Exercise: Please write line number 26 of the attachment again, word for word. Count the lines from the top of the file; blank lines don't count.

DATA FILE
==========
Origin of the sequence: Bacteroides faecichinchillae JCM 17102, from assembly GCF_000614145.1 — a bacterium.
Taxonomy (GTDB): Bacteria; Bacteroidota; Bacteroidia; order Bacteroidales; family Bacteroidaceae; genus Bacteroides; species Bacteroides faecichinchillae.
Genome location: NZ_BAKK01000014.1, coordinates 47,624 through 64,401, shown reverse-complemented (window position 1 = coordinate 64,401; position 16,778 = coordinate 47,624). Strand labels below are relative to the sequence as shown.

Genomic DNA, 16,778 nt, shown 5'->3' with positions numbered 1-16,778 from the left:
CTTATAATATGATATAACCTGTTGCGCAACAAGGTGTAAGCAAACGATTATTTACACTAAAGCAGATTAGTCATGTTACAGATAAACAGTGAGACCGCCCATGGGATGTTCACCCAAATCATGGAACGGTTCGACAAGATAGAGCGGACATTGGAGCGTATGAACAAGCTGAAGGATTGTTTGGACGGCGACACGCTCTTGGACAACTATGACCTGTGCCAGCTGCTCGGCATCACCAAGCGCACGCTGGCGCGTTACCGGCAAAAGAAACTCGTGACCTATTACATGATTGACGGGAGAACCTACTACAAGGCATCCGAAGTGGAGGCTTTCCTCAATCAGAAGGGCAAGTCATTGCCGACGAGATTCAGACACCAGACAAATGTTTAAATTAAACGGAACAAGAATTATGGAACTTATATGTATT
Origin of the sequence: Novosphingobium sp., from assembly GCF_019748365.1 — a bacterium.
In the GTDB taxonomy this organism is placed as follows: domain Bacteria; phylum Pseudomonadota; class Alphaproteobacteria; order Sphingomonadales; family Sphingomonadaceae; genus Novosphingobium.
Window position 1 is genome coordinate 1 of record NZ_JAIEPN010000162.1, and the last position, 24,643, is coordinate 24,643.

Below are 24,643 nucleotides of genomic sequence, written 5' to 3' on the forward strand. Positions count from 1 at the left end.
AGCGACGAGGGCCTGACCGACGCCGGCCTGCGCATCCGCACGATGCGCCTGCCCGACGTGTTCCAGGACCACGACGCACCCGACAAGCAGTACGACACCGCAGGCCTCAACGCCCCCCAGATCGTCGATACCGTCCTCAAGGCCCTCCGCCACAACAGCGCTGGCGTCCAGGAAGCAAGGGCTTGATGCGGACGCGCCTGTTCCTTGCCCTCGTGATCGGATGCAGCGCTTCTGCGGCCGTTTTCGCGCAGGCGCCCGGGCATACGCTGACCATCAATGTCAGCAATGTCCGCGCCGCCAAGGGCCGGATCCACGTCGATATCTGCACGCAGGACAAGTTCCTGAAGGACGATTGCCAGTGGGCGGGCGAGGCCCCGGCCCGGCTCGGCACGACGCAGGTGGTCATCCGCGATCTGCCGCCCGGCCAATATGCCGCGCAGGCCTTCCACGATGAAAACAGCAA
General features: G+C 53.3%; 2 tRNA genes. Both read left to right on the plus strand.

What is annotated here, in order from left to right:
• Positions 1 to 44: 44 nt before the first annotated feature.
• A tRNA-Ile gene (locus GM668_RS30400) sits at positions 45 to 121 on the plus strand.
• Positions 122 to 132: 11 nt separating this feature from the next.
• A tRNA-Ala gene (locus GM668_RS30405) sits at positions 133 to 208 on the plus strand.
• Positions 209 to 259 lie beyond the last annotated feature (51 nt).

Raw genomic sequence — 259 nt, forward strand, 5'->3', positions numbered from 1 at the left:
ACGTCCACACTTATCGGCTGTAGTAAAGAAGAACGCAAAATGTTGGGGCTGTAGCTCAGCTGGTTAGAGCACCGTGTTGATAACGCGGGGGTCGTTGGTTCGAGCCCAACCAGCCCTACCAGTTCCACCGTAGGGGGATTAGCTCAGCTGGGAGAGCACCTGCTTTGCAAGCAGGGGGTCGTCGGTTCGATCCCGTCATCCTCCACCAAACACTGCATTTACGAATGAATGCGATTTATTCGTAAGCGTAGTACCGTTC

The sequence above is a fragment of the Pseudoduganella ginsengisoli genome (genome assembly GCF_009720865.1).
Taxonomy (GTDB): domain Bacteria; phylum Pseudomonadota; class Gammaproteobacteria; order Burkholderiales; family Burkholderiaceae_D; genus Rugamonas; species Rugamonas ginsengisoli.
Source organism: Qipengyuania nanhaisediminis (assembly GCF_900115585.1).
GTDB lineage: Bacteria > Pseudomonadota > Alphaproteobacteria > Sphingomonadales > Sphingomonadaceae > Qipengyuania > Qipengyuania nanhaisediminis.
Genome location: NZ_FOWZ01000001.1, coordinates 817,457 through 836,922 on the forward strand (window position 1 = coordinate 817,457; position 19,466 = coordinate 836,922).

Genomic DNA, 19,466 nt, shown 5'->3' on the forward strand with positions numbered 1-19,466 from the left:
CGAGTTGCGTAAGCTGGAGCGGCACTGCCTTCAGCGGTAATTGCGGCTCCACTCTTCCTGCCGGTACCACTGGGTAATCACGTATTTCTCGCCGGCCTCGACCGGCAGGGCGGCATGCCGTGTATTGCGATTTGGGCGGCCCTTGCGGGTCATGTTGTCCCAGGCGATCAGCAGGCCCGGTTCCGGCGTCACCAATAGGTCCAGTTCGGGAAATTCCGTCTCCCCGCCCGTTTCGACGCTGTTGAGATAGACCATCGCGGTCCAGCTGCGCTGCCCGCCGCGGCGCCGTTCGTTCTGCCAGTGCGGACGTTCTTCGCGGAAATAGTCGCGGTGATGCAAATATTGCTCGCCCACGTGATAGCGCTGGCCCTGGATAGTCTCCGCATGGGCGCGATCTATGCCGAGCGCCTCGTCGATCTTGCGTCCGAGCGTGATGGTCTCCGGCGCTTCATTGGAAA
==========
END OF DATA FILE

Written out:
CGAGTTGCGTAAGCTGGAGCGGCACTGCCTTCAGCGGTAATTGCGGCTCCACTCTTCCTGCCGGTACCACTGGGTAATCACGTATTTCTCGCCGGCCTCGACCGGCAGGGCGGCATGCCGTGTATTGCGATTTGGGCGGCCCTTGCGGGTCATGTTGTCCCAGGCGATCAGCAGGCCCGGTTCCGGCGTCACCAATAGGTCCAGTTCGGGAAATTCCGTCTCCCCGCCCGTTTCGACGCTGTTGAGATAGACCATCGCGGTCCAGCTGCGCTGCCCGCCGCGGCGCCGTTCGTTCTGCCAGTGCGGACGTTCTTCGCGGAAATAGTCGCGGTGATGCAAATATTGCTCGCCCACGTGATAGCGCTGGCCCTGGATAGTCTCCGCATGGGCGCGATCTATGCCGAGCGCCTCGTCGATCTTGCGTCCGAGCGTGATGGTCTCCGGCGCTTCATTGGAAA